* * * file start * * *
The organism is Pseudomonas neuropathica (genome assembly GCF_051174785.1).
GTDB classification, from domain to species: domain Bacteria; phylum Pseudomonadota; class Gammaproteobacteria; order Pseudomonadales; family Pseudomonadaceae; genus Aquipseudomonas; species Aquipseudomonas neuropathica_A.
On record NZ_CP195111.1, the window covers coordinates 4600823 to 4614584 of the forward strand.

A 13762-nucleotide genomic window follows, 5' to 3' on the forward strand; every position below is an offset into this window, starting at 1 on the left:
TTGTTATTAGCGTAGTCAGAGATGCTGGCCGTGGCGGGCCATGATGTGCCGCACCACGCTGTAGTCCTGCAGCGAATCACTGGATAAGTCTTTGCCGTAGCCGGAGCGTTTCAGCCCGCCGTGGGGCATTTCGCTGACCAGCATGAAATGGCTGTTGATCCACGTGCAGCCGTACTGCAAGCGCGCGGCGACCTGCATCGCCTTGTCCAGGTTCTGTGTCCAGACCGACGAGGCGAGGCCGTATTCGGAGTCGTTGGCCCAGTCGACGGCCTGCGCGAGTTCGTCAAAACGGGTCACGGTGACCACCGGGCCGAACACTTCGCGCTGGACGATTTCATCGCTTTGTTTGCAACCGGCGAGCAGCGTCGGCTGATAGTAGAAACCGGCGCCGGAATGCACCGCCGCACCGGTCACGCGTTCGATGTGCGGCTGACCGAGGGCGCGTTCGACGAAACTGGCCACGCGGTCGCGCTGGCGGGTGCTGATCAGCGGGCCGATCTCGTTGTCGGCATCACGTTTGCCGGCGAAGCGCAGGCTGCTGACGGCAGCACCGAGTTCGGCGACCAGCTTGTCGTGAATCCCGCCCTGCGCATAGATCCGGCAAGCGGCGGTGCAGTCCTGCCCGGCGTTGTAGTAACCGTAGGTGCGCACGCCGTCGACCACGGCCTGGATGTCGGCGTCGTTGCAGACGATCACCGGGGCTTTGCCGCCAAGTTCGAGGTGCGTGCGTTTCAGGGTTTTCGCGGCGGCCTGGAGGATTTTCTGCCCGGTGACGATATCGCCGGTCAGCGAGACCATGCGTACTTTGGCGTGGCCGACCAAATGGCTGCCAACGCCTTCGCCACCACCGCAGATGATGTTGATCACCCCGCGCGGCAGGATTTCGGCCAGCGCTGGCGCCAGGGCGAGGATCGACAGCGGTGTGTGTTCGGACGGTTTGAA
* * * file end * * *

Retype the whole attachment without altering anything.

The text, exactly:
The organism is Pseudomonas neuropathica (genome assembly GCF_051174785.1).
GTDB classification, from domain to species: domain Bacteria; phylum Pseudomonadota; class Gammaproteobacteria; order Pseudomonadales; family Pseudomonadaceae; genus Aquipseudomonas; species Aquipseudomonas neuropathica_A.
On record NZ_CP195111.1, the window covers coordinates 4600823 to 4614584 of the forward strand.

A 13762-nucleotide genomic window follows, 5' to 3' on the forward strand; every position below is an offset into this window, starting at 1 on the left:
TTGTTATTAGCGTAGTCAGAGATGCTGGCCGTGGCGGGCCATGATGTGCCGCACCACGCTGTAGTCCTGCAGCGAATCACTGGATAAGTCTTTGCCGTAGCCGGAGCGTTTCAGCCCGCCGTGGGGCATTTCGCTGACCAGCATGAAATGGCTGTTGATCCACGTGCAGCCGTACTGCAAGCGCGCGGCGACCTGCATCGCCTTGTCCAGGTTCTGTGTCCAGACCGACGAGGCGAGGCCGTATTCGGAGTCGTTGGCCCAGTCGACGGCCTGCGCGAGTTCGTCAAAACGGGTCACGGTGACCACCGGGCCGAACACTTCGCGCTGGACGATTTCATCGCTTTGTTTGCAACCGGCGAGCAGCGTCGGCTGATAGTAGAAACCGGCGCCGGAATGCACCGCCGCACCGGTCACGCGTTCGATGTGCGGCTGACCGAGGGCGCGTTCGACGAAACTGGCCACGCGGTCGCGCTGGCGGGTGCTGATCAGCGGGCCGATCTCGTTGTCGGCATCACGTTTGCCGGCGAAGCGCAGGCTGCTGACGGCAGCACCGAGTTCGGCGACCAGCTTGTCGTGAATCCCGCCCTGCGCATAGATCCGGCAAGCGGCGGTGCAGTCCTGCCCGGCGTTGTAGTAACCGTAGGTGCGCACGCCGTCGACCACGGCCTGGATGTCGGCGTCGTTGCAGACGATCACCGGGGCTTTGCCGCCAAGTTCGAGGTGCGTGCGTTTCAGGGTTTTCGCGGCGGCCTGGAGGATTTTCTGCCCGGTGACGATATCGCCGGTCAGCGAGACCATGCGTACTTTGGCGTGGCCGACCAAATGGCTGCCAACGCCTTCGCCACCACCGCAGATGATGTTGATCACCCCGCGCGGCAGGATTTCGGCCAGCGCTGGCGCCAGGGCGAGGATCGACAGCGGTGTGTGTTCGGACGGTTTGAA